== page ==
A basic school computerisation Project to distribute more than 60,000 computers to public basic schools throughout the country to enhance and facilitate teaching and learning was launched in Accra Monday.
The public-private initiative being carried out by the Ministry of Education (MoE), with support from rlg Communications, a local computer assembling company, will benefit 13,000 primary and 8,000 junior high schools.
The project forms part of the e-school policy and programme of the MoE to enhance computer literacy and learning in basic schools.
Most public basic schools, especially those in the rural areas, do not have computers, even though Information and Communications Technology (ICT) is one of the subjects being taught at the basic education level.
Performing the launching ceremony, the Minister of Education, Mrs Betty Mould-Iddrisu, said the project was just the beginning, as “there are plans to extend it to reach all Ghanaian children in both basic and senior high schools and technical institutes”.
“In this knowledge-based world with a knowledge economy today, we cannot afford to deny our children the opportunity to access the Internet. Gone are the days when knowledge was limited to the privileged few,” she said.
Mrs Mould-Iddrisu said among the many things that the project sought to achieve was the country’s obligation to create the platform to enhance the skills of schoolchildren with respect to ICT, adding that the government, through the MoE, was committed to providing ICT tools and equipment to facilitate learning in basic schools.
In doing so, she said, it was the determination of the government to ensure that by the end of 2012, a good number of basic schools across the country would have access to ICT.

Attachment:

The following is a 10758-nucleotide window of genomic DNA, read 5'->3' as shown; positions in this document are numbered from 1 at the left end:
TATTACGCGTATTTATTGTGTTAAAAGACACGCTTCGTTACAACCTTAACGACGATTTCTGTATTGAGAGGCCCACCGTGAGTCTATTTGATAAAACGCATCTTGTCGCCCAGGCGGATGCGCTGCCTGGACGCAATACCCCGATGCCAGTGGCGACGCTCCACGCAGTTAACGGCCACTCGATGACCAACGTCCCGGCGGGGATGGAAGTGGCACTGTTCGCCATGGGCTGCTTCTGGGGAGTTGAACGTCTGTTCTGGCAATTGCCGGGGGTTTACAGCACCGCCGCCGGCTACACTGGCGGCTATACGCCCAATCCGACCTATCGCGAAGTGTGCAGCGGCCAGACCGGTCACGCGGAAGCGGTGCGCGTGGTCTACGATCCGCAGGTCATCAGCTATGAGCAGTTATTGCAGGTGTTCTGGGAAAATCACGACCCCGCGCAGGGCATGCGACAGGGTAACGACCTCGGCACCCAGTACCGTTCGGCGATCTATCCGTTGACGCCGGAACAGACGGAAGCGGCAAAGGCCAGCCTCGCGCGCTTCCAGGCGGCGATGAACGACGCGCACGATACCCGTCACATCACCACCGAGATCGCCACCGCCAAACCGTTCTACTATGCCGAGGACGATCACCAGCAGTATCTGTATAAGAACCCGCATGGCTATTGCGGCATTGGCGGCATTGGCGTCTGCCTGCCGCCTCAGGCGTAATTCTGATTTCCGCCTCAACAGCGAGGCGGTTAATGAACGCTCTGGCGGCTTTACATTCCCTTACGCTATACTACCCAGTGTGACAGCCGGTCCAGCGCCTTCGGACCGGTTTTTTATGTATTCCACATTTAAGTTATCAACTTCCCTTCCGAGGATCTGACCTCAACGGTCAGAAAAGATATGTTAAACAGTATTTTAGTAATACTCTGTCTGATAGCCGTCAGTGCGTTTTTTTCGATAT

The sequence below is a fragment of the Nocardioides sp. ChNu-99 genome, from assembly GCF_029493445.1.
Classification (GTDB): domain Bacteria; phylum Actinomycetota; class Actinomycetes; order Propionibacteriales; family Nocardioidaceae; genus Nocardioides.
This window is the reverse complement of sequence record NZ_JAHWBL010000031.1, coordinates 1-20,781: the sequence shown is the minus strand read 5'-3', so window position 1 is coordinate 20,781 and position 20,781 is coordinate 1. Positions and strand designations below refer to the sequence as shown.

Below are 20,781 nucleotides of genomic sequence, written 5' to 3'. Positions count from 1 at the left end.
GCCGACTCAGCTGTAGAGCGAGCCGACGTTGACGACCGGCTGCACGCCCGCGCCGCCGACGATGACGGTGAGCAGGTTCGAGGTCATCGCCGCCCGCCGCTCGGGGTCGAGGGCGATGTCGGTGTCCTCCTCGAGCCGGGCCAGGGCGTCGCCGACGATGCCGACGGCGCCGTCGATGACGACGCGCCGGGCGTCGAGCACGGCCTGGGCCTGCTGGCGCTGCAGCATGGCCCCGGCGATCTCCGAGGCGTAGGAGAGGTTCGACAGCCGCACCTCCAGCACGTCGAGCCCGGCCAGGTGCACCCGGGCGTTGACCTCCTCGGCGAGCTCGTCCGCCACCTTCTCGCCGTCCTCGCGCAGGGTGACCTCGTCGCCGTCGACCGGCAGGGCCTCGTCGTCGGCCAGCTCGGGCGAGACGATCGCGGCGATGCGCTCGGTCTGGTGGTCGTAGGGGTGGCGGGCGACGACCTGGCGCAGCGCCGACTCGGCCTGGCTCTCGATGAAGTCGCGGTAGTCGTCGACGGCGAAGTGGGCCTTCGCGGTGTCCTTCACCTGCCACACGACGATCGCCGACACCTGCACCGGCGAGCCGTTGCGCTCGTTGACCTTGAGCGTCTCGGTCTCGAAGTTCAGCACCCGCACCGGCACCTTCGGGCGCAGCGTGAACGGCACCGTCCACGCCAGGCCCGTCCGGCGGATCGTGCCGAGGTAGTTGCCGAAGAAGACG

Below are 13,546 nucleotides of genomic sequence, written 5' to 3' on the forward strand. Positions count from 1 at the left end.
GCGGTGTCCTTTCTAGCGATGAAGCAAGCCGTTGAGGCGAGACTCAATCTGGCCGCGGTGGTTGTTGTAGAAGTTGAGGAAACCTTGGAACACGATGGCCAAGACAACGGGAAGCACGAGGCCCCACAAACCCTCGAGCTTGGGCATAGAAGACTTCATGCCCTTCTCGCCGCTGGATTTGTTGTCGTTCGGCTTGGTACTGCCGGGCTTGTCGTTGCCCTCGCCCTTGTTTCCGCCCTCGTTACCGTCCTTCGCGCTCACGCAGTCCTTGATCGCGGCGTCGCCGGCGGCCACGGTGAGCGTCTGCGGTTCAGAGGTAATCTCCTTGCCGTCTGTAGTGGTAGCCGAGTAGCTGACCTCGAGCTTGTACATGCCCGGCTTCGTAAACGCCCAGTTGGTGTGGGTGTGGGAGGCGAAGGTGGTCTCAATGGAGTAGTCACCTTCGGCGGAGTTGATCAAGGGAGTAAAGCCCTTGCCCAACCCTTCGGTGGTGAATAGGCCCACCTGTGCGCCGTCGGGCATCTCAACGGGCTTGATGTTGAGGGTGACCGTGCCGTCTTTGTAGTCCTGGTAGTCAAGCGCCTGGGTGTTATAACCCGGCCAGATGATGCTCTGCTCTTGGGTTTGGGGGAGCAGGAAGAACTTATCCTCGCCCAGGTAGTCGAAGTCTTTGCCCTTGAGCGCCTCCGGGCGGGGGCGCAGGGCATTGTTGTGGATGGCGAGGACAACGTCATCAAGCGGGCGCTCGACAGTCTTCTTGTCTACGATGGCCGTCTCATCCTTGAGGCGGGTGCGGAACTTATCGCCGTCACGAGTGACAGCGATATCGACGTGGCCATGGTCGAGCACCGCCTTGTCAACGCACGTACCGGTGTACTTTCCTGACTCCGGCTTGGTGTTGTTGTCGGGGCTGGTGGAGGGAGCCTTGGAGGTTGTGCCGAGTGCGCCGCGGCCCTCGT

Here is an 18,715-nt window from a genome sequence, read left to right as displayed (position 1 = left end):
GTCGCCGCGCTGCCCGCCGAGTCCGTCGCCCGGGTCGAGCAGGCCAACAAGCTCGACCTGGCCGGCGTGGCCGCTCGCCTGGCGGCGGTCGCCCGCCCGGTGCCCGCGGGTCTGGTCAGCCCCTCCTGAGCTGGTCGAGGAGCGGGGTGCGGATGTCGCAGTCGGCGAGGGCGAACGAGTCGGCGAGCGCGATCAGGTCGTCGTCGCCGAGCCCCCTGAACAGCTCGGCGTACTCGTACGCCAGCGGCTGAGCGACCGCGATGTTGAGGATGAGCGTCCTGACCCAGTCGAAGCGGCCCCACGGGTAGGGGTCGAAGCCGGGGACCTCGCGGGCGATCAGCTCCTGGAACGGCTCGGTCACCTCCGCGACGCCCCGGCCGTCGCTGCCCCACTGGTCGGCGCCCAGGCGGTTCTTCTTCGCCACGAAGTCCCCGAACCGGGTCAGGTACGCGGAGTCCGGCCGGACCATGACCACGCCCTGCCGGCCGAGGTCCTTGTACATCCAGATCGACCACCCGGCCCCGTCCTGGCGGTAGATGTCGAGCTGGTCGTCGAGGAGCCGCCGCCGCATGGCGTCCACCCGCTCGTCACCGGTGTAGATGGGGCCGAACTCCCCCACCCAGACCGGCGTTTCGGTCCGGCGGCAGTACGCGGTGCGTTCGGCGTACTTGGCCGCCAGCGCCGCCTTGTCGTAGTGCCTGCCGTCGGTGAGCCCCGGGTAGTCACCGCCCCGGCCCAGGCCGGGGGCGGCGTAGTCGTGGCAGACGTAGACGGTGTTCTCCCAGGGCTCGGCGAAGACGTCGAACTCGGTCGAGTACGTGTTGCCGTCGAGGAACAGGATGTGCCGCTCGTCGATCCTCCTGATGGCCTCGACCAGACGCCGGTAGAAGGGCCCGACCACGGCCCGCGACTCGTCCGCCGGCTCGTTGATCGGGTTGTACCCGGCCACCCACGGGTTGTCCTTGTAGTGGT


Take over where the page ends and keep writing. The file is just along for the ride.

Mrs Mould-Iddrisu noted that under the better Ghana agenda of the government, the MoE had initiated and implemented successfully a number of laudable projects, notable among them being the schools under trees project and the provision of free uniforms and free exercise books.
To avoid the temptation on the part of beneficiaries to keep their computers on the shelves, she said the ministry, together with rlg Communications, had started training teachers, adding, “We have partnered with rlg to provide quality after-sales services for the users of the products.”
She said the ministry would continue to expand its projects as and when it received more funding in order to fulfil the better Ghana agenda and expressed the hope that by 2013 Ghana would be competing with other developed countries.
The Chief Executive Officer of rlg Communications, Mr Roland Agambire, said it was a great honour and pride for his company to be given the opportunity to set the pace in technology innovation in ICT through partnership with the MoE.
“As part of our values, rlg enjoys the challenge of entrepreneurship and creativity. In that regard, it is our firm commitment to deliver beyond expectations in this collaboration. The MoE, and for that matter the government of Ghana, has placed faith and confidence in an indigenous company such as rlg and we will not disappoint you,” he said.
He said rlg, which had the target of employing 30,000 youth at its assembly plant, had plans to donate free laptops to all offices within the Osu Castle and offer discounted rates on its computers to all ministers, saying that rlg was ready to offer credit and hire purchase schemes to all teachers, nurses, doctors and employees of recognised institutions.
The acting Director-General of the Ghana Education Service (GES), Ms Benedicta Naana Biney, said the launch of the project was the beginning of greater things to happen in the educational sector.
The Chairman of the GES Council, Prof Agyewodin Adu-Gyamfi Ampem, who chaired the event, said all developed countries were using ICT in every facet of their economies and Ghana could not afford to be left out.